Step 2: Plan for multi-cloud

Multi-cloud is no longer a nice-to-have strategy.  Rather, it’s become a must have strategy. There are many reasons why you may want to use multiple clouds, such as availability, improved agility, or functionality. When planning your security strategy start with the assumption that you’ll run multi-cloud – if not now, at some point in the future. In this way you can future-proof your approach.

Step 3: See everything

If you can’t see it, you can’t secure it. That’s why one of the biggest requirements to getting your security posture right is getting accurate visibility of all your cloud-based infrastructure, configuration settings, API calls, and user access.

Step 4: Integrate compliance into daily processes

The dynamic nature of the public cloud means that continuous monitoring is the only way to ensure compliance with many regulations. The best way to achieve this is to integrate compliance into daily activities, with real-time snapshots of your network topology and real-time alerts to any changes.

Step 5: Automate your security controls

Cybercriminals increasingly take advantage of automation in their attacks. Stay ahead of the hackers by automating your defenses, including remediation of vulnerabilities and anomaly reporting.

Step 6: Secure ALL your environments (including dev and QA)

You need a solution that can secure your all environments (production, development, and QA) both reactively and proactively

Step 7: Apply your on-premises security learnings

On-premises security is the result of decades of experience and research. Use firewalls and server protection to secure your cloud assets against infection and data loss, and keep your endpoint and email security up to date on your devices to prevent unauthorized access to cloud accounts.

Moving from traditional to cloud-based workloads offers huge opportunities for organizations of all sizes. Yet securing the public cloud is imperative if you are to protect your infrastructure and organization from cyberattacks. By following the seven steps you can maximize the security of your public clouds, while also simplifying management and compliance reporting.

Harish Chib is the Vice President, Middle East & Africa of Sophos.

[Column] Kree Govender: Why cloud hasn’t had a big impact on Business Intelligence

Although the notion of network-based computing stems right back to the 1960s, the modern term “cloud computing” arose in the 2000s. Yet, almost two decades later, South Africa still lags in both its adoption, and its use for critical functions like business intelligence (BI). 

While many believe that this is largely due to a lack of local data centre infrastructure, the landing of the Azure data centres in Africa will drastically change the Cloud landscape across the continent. “This effectively eradicates the fear of shifting massive datasets offshore to global data centres,” confirms Kree Govender, Managing Director of South Africa Qlik Master Reseller (SAQMR).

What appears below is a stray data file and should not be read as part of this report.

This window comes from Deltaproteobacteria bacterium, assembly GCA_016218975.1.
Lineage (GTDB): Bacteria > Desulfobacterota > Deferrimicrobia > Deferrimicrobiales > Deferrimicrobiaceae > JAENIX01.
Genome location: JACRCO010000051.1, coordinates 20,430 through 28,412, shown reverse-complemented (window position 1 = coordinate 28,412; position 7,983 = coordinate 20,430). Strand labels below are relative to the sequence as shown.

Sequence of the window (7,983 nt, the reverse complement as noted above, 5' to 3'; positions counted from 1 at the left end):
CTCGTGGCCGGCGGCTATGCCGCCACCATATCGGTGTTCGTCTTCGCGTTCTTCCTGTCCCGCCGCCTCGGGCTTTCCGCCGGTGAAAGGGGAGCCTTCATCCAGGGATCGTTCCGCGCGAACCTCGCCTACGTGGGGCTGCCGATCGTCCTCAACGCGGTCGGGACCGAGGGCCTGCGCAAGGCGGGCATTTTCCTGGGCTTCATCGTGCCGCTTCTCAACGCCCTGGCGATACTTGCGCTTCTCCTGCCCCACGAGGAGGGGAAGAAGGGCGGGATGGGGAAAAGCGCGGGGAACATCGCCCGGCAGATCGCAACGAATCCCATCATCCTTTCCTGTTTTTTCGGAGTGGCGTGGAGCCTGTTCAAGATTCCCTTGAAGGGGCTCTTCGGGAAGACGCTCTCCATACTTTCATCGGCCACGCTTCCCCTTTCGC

The current hesitance towards Cloud adoption in Africa is illustrated by the Qlik implementations across the continent. Statistics show that as much as 95% of Qlik’s customers in Africa are on premise. 

“Gartner predicts that by 2025, 80 percent of enterprises will migrate entirely away from on-premises data centres with the current trend of moving workloads to colocation, hosting and the cloud leading them to shut down their traditional data centre,” adds Govender. “If these predictions prove accurate, the new data centres will mean there’s no longer anything holding Africa back from catching up with the rest of the world.” 

Adam Barrie-Smith, Chief Technology Officer at SAQMR, believes that the Qlik platform is perfectly positioned to capitalise on the benefits that these data centres will offer. “This will complement extensive mobile analysis testing using Qlik’s SaaS and Cloud business, leveraging Qlik Senses’ multi-Cloud capabilities. The first advantage is the data centre, the next will be the containerised cloud environment which is set to follow soon.”  

To Barrie-Smith, one of the greatest benefits of local data centres is enhanced identity management. “Let’s consider the impact on the banking industry, for example. Most African banks still hold on-premise hardware, which is now reaching retirement age. The question now becomes, should they invest in more hardware or virutalise? With the new data centres, our banking customers will find it much simpler and more cost-effective to embrace the Cloud, through a hosted layer within Azure.” 

While making Cloud adoption easier, the new data centres also offer rich integration capabilities, enhanced virtualisation opportunities, a more elastic environment and greater security. “With the local Azure data centres, African organisations will be empowered to embrace hybrid cloud, and we predict a much greater cloud drive,” concludes Govender.  

 Kree Govender is the Managing Director of South Africa Qlik Master Reseller (SAQMR). 

[Column] Andrew Cruise: Two years until Infrastructure as a Service boom hits South Africa